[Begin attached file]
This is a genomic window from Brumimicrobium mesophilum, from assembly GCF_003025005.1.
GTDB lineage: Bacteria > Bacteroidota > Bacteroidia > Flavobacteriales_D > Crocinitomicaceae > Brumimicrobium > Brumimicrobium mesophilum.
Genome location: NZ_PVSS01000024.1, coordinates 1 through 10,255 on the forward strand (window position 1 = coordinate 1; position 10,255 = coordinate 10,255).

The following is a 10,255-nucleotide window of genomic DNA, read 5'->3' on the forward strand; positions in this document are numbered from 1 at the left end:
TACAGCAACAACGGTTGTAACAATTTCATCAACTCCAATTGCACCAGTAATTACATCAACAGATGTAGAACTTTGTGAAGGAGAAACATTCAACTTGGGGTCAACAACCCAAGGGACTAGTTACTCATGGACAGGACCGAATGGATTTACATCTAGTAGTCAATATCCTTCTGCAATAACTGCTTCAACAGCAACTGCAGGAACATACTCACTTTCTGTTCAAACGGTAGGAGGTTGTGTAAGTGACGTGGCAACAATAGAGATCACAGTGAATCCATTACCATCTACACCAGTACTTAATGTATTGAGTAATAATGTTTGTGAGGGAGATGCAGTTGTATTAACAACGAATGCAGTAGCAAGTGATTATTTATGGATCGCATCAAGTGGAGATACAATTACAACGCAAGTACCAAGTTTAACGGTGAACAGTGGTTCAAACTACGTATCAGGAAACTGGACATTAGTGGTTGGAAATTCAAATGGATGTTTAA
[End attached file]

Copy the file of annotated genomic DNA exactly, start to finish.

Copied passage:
This is a genomic window from Brumimicrobium mesophilum, from assembly GCF_003025005.1.
GTDB lineage: Bacteria > Bacteroidota > Bacteroidia > Flavobacteriales_D > Crocinitomicaceae > Brumimicrobium > Brumimicrobium mesophilum.
Genome location: NZ_PVSS01000024.1, coordinates 1 through 10,255 on the forward strand (window position 1 = coordinate 1; position 10,255 = coordinate 10,255).

The following is a 10,255-nucleotide window of genomic DNA, read 5'->3' on the forward strand; positions in this document are numbered from 1 at the left end:
TACAGCAACAACGGTTGTAACAATTTCATCAACTCCAATTGCACCAGTAATTACATCAACAGATGTAGAACTTTGTGAAGGAGAAACATTCAACTTGGGGTCAACAACCCAAGGGACTAGTTACTCATGGACAGGACCGAATGGATTTACATCTAGTAGTCAATATCCTTCTGCAATAACTGCTTCAACAGCAACTGCAGGAACATACTCACTTTCTGTTCAAACGGTAGGAGGTTGTGTAAGTGACGTGGCAACAATAGAGATCACAGTGAATCCATTACCATCTACACCAGTACTTAATGTATTGAGTAATAATGTTTGTGAGGGAGATGCAGTTGTATTAACAACGAATGCAGTAGCAAGTGATTATTTATGGATCGCATCAAGTGGAGATACAATTACAACGCAAGTACCAAGTTTAACGGTGAACAGTGGTTCAAACTACGTATCAGGAAACTGGACATTAGTGGTTGGAAATTCAAATGGATGTTTAA